The Andrews government is considering how it can ease household expenses after petrol surged to $2.20 per litre, as the Victorian Greens push for public transport to be free for a month to ease the cost of living.
New Zealand has already halved the cost of travelling on public transport and cut the fuel excise after the war in Ukraine sent the price of petrol up. Prime Minister Scott Morrison has not ruled out reducing the excise in next week’s budget but said he would not support “knee-jerk reactions”.
The price of petrol is continuing to rise.Credit:Flavio Brancaleone
The Victorian Greens will this week push the Andrews government to make public transport free in the state for an initial one-month period, which would be regularly reviewed depending on prices at the bowser.
“There’s still a lot of uncertainty about how long these high petrol prices are going to go for,” said Sam Hibbins, the party’s transport spokesman. “Victorians across the state are struggling with the cost of living.”
Mr Hibbins estimated that free public transport would cost the government $75 million a month.
Public Transport Users Association spokesman Daniel Bowen said the people most affected by high petrol prices lived in suburbs with poor public transport services and would not be helped by the Greens proposal.
Greens MP Sam Hibbins.Credit:Justin McManus
“It’s not going to help people with a service they can’t practically use.”
Mr Bowen’s stance was echoed by independent economist Saul Eslake, who told the National Growth Areas Alliance congress on Monday that people living on the fringes of cities were disproportionately squeezed by the rising cost-of-living.
“A lack of local employment opportunities means its residents are forced to commute into the CBDs,” Mr Eslake said.
In response, Mr Hibbins said: “I think in this instance, even if it can reduce someone’s need to use their car, even if it doesn’t eliminate it fully, that will still have benefits.”
The Greens – hoping the government will seize the opportunity to push people away from car dependency – also want a $5000 rebate for people who get rid of their old petrol cars and instead use public transport, an electric vehicle or e-bike, as part of a longer-term plan.
Transport Infrastructure Minister Jacinta Allan would not be drawn on the measures being considered by the government.
“We’re looking at these issues very closely,” Ms Allan said.
A Victorian government spokesman said household budgets had been kept afloat through government support over the past two years. “We will continue to examine what further support we can provide,” he said.
To offset the cost of travel in Victoria and revive the struggling tourism and entertainment sectors, the government’s travel voucher scheme will reopen to applications online from 2pm on Wednesday.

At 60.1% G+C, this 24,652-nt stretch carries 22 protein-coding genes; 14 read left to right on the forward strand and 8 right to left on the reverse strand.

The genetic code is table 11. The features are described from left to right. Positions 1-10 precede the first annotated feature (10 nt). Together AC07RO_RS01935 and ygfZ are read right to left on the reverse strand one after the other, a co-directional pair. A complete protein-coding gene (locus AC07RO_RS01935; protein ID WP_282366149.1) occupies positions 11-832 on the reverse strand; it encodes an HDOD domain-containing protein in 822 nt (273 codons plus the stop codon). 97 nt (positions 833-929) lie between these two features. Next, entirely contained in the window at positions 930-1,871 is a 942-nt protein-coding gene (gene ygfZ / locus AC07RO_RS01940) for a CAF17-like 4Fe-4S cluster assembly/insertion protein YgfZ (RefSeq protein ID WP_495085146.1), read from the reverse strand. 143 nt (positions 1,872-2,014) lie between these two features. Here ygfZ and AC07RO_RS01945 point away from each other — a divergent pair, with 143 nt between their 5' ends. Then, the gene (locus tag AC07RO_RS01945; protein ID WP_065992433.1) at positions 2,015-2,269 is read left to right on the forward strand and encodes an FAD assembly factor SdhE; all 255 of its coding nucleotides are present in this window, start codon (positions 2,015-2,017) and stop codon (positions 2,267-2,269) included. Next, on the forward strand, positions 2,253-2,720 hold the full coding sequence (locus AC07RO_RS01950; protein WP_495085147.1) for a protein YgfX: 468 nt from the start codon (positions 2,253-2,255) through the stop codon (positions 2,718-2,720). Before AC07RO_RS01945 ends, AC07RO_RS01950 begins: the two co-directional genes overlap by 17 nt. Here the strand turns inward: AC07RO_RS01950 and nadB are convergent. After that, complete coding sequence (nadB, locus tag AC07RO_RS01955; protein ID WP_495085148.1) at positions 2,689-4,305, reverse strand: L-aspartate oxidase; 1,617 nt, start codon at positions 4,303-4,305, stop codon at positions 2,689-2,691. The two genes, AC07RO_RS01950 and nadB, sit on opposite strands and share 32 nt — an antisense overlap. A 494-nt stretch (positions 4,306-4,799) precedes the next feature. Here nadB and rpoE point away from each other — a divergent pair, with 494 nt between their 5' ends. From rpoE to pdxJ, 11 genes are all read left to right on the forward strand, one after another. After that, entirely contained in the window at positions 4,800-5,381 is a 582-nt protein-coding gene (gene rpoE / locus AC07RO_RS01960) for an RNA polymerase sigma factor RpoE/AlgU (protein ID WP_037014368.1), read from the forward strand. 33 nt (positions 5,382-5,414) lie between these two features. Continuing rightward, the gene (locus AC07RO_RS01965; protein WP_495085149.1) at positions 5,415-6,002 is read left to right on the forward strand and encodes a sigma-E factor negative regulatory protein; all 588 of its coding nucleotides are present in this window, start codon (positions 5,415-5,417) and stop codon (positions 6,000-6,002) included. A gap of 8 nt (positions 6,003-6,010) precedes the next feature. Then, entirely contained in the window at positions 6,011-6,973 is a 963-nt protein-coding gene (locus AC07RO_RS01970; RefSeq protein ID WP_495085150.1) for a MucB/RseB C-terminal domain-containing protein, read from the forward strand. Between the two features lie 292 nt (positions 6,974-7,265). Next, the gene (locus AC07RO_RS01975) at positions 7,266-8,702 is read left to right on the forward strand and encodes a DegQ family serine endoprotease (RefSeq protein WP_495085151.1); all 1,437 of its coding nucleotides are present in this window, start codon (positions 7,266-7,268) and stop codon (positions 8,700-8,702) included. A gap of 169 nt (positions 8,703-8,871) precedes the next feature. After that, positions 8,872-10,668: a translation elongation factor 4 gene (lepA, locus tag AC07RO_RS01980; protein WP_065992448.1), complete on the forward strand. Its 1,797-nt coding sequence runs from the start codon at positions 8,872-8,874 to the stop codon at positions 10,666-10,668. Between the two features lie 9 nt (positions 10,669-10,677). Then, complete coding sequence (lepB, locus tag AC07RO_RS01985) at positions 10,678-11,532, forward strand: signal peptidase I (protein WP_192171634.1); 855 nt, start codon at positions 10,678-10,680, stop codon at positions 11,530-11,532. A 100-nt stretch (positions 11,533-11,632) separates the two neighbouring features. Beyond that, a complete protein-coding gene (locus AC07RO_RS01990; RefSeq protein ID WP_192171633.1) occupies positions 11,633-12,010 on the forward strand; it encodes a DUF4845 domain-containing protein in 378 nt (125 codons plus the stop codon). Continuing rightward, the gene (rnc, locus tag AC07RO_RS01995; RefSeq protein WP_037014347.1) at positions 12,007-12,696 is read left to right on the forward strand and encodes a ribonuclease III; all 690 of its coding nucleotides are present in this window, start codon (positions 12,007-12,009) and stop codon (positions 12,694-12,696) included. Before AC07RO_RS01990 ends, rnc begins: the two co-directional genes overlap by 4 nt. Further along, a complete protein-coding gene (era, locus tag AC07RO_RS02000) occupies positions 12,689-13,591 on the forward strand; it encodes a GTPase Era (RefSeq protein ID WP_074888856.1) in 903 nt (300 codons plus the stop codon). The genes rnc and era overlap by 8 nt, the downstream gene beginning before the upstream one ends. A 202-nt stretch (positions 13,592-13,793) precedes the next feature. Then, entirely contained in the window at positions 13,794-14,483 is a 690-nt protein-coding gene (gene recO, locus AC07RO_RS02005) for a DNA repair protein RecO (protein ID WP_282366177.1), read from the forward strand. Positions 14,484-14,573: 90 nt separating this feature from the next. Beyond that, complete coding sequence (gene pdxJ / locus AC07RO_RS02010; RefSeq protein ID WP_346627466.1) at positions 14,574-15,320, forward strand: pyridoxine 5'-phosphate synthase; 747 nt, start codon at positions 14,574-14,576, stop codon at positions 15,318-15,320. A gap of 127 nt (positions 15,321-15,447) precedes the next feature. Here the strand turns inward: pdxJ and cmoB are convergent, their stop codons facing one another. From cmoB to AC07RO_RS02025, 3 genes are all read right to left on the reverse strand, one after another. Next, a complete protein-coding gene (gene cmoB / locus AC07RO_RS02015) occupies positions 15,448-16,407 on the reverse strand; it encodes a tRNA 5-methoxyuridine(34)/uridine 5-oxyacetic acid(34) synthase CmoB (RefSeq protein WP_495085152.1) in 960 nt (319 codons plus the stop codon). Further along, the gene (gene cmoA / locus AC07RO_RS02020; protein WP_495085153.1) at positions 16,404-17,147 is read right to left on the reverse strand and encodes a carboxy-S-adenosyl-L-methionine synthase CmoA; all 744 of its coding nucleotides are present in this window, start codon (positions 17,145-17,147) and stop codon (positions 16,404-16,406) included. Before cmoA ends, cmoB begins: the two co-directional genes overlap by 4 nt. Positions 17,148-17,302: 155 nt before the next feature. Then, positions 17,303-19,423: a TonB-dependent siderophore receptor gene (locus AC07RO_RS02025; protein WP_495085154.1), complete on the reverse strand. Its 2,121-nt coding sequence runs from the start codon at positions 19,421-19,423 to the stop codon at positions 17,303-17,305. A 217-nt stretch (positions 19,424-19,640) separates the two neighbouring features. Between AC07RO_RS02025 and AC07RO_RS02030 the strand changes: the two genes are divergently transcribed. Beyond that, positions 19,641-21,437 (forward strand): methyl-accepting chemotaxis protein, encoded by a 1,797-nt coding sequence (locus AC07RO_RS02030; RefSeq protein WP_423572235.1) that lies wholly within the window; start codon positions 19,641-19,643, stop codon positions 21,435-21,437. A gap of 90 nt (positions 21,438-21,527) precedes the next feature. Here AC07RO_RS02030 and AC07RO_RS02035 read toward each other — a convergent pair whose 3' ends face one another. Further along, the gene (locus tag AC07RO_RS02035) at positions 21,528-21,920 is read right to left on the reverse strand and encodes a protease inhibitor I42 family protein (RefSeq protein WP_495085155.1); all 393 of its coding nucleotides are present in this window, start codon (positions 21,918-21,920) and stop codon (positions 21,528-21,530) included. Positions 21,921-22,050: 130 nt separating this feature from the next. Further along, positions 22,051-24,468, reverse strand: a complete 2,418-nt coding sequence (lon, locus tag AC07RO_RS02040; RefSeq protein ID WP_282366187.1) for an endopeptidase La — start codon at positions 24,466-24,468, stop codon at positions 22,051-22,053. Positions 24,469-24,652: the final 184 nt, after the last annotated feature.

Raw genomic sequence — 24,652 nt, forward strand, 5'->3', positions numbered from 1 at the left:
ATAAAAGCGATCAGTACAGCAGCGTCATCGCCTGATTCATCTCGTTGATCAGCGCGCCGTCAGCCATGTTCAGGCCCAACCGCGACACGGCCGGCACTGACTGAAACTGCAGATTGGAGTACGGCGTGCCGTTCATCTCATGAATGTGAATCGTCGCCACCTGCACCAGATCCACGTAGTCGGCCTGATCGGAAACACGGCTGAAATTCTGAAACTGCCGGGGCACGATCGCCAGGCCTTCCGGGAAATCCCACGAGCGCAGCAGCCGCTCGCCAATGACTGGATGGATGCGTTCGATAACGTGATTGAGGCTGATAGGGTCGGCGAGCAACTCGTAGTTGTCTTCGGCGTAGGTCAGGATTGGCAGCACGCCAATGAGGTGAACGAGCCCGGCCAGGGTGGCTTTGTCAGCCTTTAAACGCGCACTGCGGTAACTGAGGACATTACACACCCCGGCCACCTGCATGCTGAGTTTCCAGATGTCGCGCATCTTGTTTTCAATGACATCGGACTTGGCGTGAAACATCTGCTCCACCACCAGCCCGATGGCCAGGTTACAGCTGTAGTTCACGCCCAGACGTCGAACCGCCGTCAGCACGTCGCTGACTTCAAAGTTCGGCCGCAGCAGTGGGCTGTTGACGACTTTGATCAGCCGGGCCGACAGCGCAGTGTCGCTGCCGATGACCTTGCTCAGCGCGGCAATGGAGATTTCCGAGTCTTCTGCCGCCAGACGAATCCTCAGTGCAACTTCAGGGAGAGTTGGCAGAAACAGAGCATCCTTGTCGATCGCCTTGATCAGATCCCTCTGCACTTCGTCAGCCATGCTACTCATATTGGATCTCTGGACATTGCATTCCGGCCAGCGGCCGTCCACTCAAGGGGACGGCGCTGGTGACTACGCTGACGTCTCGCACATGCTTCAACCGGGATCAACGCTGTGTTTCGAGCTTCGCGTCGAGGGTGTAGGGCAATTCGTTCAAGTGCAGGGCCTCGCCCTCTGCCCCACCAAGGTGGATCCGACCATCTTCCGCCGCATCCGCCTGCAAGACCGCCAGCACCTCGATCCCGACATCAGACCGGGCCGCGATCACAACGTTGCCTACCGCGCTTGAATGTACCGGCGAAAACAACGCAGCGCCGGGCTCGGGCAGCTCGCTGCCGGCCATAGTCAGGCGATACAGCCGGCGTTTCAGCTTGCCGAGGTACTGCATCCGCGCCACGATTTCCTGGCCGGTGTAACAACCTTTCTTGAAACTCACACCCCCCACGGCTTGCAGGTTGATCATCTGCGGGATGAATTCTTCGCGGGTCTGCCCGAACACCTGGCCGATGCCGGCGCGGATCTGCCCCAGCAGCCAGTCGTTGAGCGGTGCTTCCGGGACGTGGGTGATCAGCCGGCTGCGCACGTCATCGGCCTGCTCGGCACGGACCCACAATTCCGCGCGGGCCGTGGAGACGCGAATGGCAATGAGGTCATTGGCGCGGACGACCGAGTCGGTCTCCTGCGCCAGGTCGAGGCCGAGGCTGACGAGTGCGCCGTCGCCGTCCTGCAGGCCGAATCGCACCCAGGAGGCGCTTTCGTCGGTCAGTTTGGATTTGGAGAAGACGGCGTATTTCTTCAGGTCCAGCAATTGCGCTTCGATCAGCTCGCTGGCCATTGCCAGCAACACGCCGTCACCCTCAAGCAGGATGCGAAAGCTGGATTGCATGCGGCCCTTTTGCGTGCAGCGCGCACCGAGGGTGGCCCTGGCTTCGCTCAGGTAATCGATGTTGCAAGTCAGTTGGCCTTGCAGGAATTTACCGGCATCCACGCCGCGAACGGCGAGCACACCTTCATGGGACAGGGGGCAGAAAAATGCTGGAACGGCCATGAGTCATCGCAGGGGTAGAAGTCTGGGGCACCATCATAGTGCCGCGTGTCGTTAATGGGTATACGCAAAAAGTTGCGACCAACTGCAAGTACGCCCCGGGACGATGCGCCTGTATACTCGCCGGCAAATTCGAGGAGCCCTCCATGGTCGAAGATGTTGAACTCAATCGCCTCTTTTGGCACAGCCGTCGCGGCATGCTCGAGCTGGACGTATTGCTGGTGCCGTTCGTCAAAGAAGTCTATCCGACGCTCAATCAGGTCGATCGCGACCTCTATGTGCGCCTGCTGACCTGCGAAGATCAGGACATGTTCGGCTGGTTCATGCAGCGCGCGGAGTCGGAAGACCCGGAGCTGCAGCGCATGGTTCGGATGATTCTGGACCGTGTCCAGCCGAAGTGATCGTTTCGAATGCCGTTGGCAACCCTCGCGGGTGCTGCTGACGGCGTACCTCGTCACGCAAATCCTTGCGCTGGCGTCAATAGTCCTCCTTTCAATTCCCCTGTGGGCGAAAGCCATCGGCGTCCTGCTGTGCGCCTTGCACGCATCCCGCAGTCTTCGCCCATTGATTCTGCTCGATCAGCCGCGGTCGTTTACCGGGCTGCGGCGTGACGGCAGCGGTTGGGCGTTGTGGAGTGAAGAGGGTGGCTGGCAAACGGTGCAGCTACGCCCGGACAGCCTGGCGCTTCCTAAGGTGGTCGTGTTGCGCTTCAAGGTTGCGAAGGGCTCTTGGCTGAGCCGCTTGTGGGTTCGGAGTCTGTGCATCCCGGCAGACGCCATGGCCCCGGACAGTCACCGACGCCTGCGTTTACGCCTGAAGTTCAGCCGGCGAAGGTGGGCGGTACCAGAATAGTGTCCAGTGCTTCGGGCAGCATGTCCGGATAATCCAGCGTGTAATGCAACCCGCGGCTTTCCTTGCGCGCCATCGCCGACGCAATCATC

There will be 140,000 rebates of $200 available on a first come, first served basis for people who stay at least two nights in paid accommodation and spend $400 on the trip between April 8 and May 27.
Public transport fares were frozen in Victoria in 2021 because of the pandemic, and increases were below inflation this year – rising 2.3 per cent for the city and 1.1 per cent in the regions. The government also temporarily reduced fares at off-peak travel times to minimise crowds earlier in the pandemic.
Dr Jonathan Spear, chief executive of independent advisers Infrastructure Victoria, said there was room to cut the ticket-price of fares for some underused public transport services.
But he said making all travel free would mostly benefit high earners, who made up the largest group of public transport users during peak periods before the pandemic. People on low incomes were more likely to use the underused bus network and travel at off-peak times.
“Infrastructure Victoria does not consider free travel either fair or efficient,” Dr Spear said.
Mr Morrison has signalled next Tuesday’s budget will include measures to ease the cost of living, but said cutting the fuel excise would not return petrol prices to their usual retail price anyway. The excise, a 44 cent tax on every litre of petrol or diesel, will raise $19.2 billion in revenue this financial year to help build infrastructure.
On Monday, The Age revealed Melbourne’s public transport network experienced its sharpest increase in activity since 2020 on Thursday last week. Usage hovered at 63 per cent of the pre-COVID baseline, a 9 per cent rise from the same time the week prior.
Ms Allan believes that was mostly driven by people returning to their offices in the CBD in greater numbers, rather than petrol prices.
Public health experts say public transport for commuters was low-risk at this point of the pandemic, with high-vaccination rates, particularly as face masks are still mandated on the network.
With Noel Towell
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